1. “Christmas Invasion”


We meet a new Doctor. It’s a fun, breezy, Christmas special. Full disclosure, David Tennant is who I think of as “my” Doctor.  Even though he is barely on-screen in “Christmas Invasion,” it’s amazing how thoroughly he makes the role his own. The moment he emerges from the TARDIS and stares down the monster-of-the-week near the end is a real “rah-rah” moment.  The episode also uses Rose to validate the new Doctor for the audience. She accepts him, so we can too. The threat has elements of goofiness (killer Christmas trees, anyone?), but there’s a sense of fun here that really sells it.

2. “School Reunion”


It introduces a character from the old series in a really cool way, and it has some interesting moral dilemmas regarding the Doctor’s powers and abilities,  and the temptation he always has to use them. This is the episode that begins to tip its hand about what distinguishes current Doctor David Tennant from previous Doctor Christopher Eccleston. Tennant is a bit more romantically inclined (for better or for worse) and despite his exuberance, there’s some underlying sadness that come to define him as much as his unbridled enthusiasm. It’s introducing elements it will more fully explore later (like the next episode), but it’s the first sign that there’s more to this Doctor than boyish charm.

3. “Girl in the Fireplace”


The last episode toyed with the idea of how painful it is for the Doctor to have a companion, since he knows they can’t really stay with him (he can live thousands of years, and they can’t). This episode presents that problem in all its brutal glory and it’s brilliant and heartbreaking, resulting in a series high-point.

4. “Rise of the Cybermen”/”Age of Steel”


Honestly, I don’t like this two-parter. I don’t think it holds together very well, and the threat always feels awkwardly executed. I include it because it introduces the idea of a parallel world, which will become important later, and it shows the departure of a companion. If you feel like you can skip that bit of mythology building, feel free.

5. “Satan Pit”/”Impossible Planet”


It explores the Doctor-companion relationship in an interesting way, but what I really like about this episode is that it ends without a clear solution, which doesn’t happen very often on Doctor Who.  The Doctor is faced with a problem which might be bigger than he is, and it threatens his core beliefs.

6. “Army of Ghosts”/”Doomsday”


This two-parter has some elements that drift into ridiculous fanboy service (“Dude, if Daleks and cybermen fought each other, who would win?”), but it ultimately works because of the episode’s emotional through line and a perfect, devastating ending.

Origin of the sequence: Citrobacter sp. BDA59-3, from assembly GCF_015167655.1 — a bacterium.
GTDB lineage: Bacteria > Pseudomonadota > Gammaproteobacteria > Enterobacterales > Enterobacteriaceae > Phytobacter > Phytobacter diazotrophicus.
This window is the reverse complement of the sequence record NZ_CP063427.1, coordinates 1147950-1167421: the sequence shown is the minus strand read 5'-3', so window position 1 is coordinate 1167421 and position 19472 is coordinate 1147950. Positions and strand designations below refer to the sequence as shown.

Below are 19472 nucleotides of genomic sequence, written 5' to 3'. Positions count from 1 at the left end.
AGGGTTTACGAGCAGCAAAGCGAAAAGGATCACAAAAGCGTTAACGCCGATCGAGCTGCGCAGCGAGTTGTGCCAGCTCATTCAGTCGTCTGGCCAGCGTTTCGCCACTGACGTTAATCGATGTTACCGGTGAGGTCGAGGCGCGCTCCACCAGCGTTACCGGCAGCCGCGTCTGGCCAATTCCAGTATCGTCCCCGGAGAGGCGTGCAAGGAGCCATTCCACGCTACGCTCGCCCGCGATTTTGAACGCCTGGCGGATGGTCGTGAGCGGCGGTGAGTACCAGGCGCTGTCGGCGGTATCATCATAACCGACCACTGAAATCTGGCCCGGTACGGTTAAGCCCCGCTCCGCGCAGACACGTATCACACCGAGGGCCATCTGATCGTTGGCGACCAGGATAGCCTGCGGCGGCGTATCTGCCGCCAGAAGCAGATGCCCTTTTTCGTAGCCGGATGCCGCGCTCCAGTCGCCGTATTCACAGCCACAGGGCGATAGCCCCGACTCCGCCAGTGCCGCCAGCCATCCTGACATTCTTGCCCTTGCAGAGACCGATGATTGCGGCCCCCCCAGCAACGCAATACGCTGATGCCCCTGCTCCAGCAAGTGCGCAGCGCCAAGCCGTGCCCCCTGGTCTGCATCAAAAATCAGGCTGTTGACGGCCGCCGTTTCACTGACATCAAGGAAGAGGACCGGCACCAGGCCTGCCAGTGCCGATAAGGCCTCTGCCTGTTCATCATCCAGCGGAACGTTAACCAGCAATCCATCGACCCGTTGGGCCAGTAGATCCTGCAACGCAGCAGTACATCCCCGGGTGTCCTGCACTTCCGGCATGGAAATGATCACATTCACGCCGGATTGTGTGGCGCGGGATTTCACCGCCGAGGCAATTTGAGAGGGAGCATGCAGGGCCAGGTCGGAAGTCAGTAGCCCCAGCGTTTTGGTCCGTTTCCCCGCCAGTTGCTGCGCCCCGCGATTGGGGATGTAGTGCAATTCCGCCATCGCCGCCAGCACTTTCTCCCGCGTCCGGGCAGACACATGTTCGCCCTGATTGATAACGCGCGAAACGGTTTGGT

Season 3:

1. “Runaway Bride”


This is not a great episode, but it introduces a character than comes back later. There are some good character interactions and emotional beats, and shows the Doctor in a traumatized mood.  That’ll be his default setting for most of the third season. It has a monster that looks pretty cool, but doesn’t do much besides look cool, but there’s enough good here to recommend it.

2. “Smith & Jones”


This is a fun episode in which we meet the season’s new companion. The threat is played mostly for gags, but it works on that level. The new companion works well with Tennant, and the episode functions as a light season premiere.

3. “Gridlock”


It’s an okay episode, with some mythology building. The traffic jam monster threat feels a bit silly, but it presents some interesting growth for the Doctor and his companion, capped off with a great ending speech by David Tennant.

4. “Human Nature”/”Family of Blood”


These episodes are perfect, and that’s all that needs to be said. I feel like the less you know about how they play out, the better, so I’ll say no more.

5. “Blink”


It’s a great, loopy (“wibbly, wobbly,” perhaps) time traveling episode with some of the show’s creepiest monsters. It’s an example of a writer having a lot of fun with time travel, but there’s also some brilliant dialogue (“It was raining when we met./ It’s the same rain.”). There’s a reason it’s such a fan favorite.

6. “Utopia”/”Sound of Drums”/”Last of the Timelords”


Okay, this three-parter is a bit complicated: Part 1 is great, part 2 is pretty good until the end, and part 3 is terrible until the end. You need to watch it, because it reintroduces an iconic character (who will come up again) and does some mythology building, but I’m not calling these high point of the show. In fact, there are those who might say these are low points. I wouldn’t go that far, as I think there’s some good stuff buried amongst the schlock, but these are the worst episodes I’m telling you to watch.